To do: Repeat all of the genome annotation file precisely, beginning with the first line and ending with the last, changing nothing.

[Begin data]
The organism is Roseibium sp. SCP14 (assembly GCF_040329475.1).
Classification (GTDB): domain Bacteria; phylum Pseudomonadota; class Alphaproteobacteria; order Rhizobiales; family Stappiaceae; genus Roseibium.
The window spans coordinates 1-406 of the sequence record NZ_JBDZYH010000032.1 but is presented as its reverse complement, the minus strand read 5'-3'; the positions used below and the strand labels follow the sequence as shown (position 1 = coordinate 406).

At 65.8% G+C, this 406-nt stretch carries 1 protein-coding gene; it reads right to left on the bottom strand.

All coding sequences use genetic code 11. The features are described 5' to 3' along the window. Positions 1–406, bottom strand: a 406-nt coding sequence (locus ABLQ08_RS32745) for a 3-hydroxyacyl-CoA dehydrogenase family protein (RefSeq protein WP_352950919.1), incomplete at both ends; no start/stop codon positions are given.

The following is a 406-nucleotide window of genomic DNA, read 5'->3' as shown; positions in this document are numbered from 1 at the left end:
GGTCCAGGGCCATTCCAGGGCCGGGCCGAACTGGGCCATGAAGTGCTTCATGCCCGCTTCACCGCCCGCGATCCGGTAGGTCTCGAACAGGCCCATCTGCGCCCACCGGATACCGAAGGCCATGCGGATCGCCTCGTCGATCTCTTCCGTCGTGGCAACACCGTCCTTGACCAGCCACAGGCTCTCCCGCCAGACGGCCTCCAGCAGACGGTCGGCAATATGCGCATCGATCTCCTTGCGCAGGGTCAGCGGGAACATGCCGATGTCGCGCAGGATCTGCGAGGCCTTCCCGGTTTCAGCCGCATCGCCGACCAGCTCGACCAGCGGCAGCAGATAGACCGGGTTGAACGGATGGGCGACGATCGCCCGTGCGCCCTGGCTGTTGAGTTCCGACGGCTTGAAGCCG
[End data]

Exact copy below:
The organism is Roseibium sp. SCP14 (assembly GCF_040329475.1).
Classification (GTDB): domain Bacteria; phylum Pseudomonadota; class Alphaproteobacteria; order Rhizobiales; family Stappiaceae; genus Roseibium.
The window spans coordinates 1-406 of the sequence record NZ_JBDZYH010000032.1 but is presented as its reverse complement, the minus strand read 5'-3'; the positions used below and the strand labels follow the sequence as shown (position 1 = coordinate 406).

At 65.8% G+C, this 406-nt stretch carries 1 protein-coding gene; it reads right to left on the bottom strand.

All coding sequences use genetic code 11. The features are described 5' to 3' along the window. Positions 1–406, bottom strand: a 406-nt coding sequence (locus ABLQ08_RS32745) for a 3-hydroxyacyl-CoA dehydrogenase family protein (RefSeq protein WP_352950919.1), incomplete at both ends; no start/stop codon positions are given.

The following is a 406-nucleotide window of genomic DNA, read 5'->3' as shown; positions in this document are numbered from 1 at the left end:
GGTCCAGGGCCATTCCAGGGCCGGGCCGAACTGGGCCATGAAGTGCTTCATGCCCGCTTCACCGCCCGCGATCCGGTAGGTCTCGAACAGGCCCATCTGCGCCCACCGGATACCGAAGGCCATGCGGATCGCCTCGTCGATCTCTTCCGTCGTGGCAACACCGTCCTTGACCAGCCACAGGCTCTCCCGCCAGACGGCCTCCAGCAGACGGTCGGCAATATGCGCATCGATCTCCTTGCGCAGGGTCAGCGGGAACATGCCGATGTCGCGCAGGATCTGCGAGGCCTTCCCGGTTTCAGCCGCATCGCCGACCAGCTCGACCAGCGGCAGCAGATAGACCGGGTTGAACGGATGGGCGACGATCGCCCGTGCGCCCTGGCTGTTGAGTTCCGACGGCTTGAAGCCG